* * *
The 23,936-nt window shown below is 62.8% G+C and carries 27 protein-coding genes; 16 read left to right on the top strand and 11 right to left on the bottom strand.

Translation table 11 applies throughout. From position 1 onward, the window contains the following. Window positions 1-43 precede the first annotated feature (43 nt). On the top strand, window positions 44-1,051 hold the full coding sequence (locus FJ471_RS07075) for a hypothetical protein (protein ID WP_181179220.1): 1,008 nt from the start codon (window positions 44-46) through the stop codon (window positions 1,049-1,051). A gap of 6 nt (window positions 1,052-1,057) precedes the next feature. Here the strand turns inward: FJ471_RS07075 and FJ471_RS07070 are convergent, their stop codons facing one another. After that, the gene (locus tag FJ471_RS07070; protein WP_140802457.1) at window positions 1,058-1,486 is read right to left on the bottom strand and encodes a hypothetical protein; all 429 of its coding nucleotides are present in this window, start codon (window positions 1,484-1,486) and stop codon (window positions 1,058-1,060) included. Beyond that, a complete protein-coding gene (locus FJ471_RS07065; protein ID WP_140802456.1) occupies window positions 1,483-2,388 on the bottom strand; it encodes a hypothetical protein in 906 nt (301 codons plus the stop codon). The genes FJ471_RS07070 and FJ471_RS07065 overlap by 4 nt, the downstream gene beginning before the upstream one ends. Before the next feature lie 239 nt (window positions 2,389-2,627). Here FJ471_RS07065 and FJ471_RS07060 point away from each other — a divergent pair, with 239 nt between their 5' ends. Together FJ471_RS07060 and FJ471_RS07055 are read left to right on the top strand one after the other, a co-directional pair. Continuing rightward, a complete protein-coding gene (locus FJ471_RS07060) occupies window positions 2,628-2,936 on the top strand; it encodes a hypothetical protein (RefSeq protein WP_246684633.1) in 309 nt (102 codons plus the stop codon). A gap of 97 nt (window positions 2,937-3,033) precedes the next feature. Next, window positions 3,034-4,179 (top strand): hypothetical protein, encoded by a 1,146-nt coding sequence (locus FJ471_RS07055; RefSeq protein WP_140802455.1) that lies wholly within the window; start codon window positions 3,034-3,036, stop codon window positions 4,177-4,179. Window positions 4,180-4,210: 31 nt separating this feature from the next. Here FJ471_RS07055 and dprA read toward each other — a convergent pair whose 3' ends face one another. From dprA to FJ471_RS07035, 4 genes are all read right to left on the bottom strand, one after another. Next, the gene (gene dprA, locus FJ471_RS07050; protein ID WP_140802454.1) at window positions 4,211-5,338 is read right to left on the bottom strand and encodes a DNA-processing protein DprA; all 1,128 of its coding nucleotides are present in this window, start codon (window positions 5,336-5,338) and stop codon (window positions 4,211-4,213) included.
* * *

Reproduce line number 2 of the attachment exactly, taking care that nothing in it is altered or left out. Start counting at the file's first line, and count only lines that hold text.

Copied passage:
Translation table 11 applies throughout. From position 1 onward, the window contains the following. Window positions 1-43 precede the first annotated feature (43 nt). On the top strand, window positions 44-1,051 hold the full coding sequence (locus FJ471_RS07075) for a hypothetical protein (protein ID WP_181179220.1): 1,008 nt from the start codon (window positions 44-46) through the stop codon (window positions 1,049-1,051). A gap of 6 nt (window positions 1,052-1,057) precedes the next feature. Here the strand turns inward: FJ471_RS07075 and FJ471_RS07070 are convergent, their stop codons facing one another. After that, the gene (locus tag FJ471_RS07070; protein WP_140802457.1) at window positions 1,058-1,486 is read right to left on the bottom strand and encodes a hypothetical protein; all 429 of its coding nucleotides are present in this window, start codon (window positions 1,484-1,486) and stop codon (window positions 1,058-1,060) included. Beyond that, a complete protein-coding gene (locus FJ471_RS07065; protein ID WP_140802456.1) occupies window positions 1,483-2,388 on the bottom strand; it encodes a hypothetical protein in 906 nt (301 codons plus the stop codon). The genes FJ471_RS07070 and FJ471_RS07065 overlap by 4 nt, the downstream gene beginning before the upstream one ends. Before the next feature lie 239 nt (window positions 2,389-2,627). Here FJ471_RS07065 and FJ471_RS07060 point away from each other — a divergent pair, with 239 nt between their 5' ends. Together FJ471_RS07060 and FJ471_RS07055 are read left to right on the top strand one after the other, a co-directional pair. Continuing rightward, a complete protein-coding gene (locus FJ471_RS07060) occupies window positions 2,628-2,936 on the top strand; it encodes a hypothetical protein (RefSeq protein WP_246684633.1) in 309 nt (102 codons plus the stop codon). A gap of 97 nt (window positions 2,937-3,033) precedes the next feature. Next, window positions 3,034-4,179 (top strand): hypothetical protein, encoded by a 1,146-nt coding sequence (locus FJ471_RS07055; RefSeq protein WP_140802455.1) that lies wholly within the window; start codon window positions 3,034-3,036, stop codon window positions 4,177-4,179. Window positions 4,180-4,210: 31 nt separating this feature from the next. Here FJ471_RS07055 and dprA read toward each other — a convergent pair whose 3' ends face one another. From dprA to FJ471_RS07035, 4 genes are all read right to left on the bottom strand, one after another. Next, the gene (gene dprA, locus FJ471_RS07050; protein ID WP_140802454.1) at window positions 4,211-5,338 is read right to left on the bottom strand and encodes a DNA-processing protein DprA; all 1,128 of its coding nucleotides are present in this window, start codon (window positions 5,336-5,338) and stop codon (window positions 4,211-4,213) included.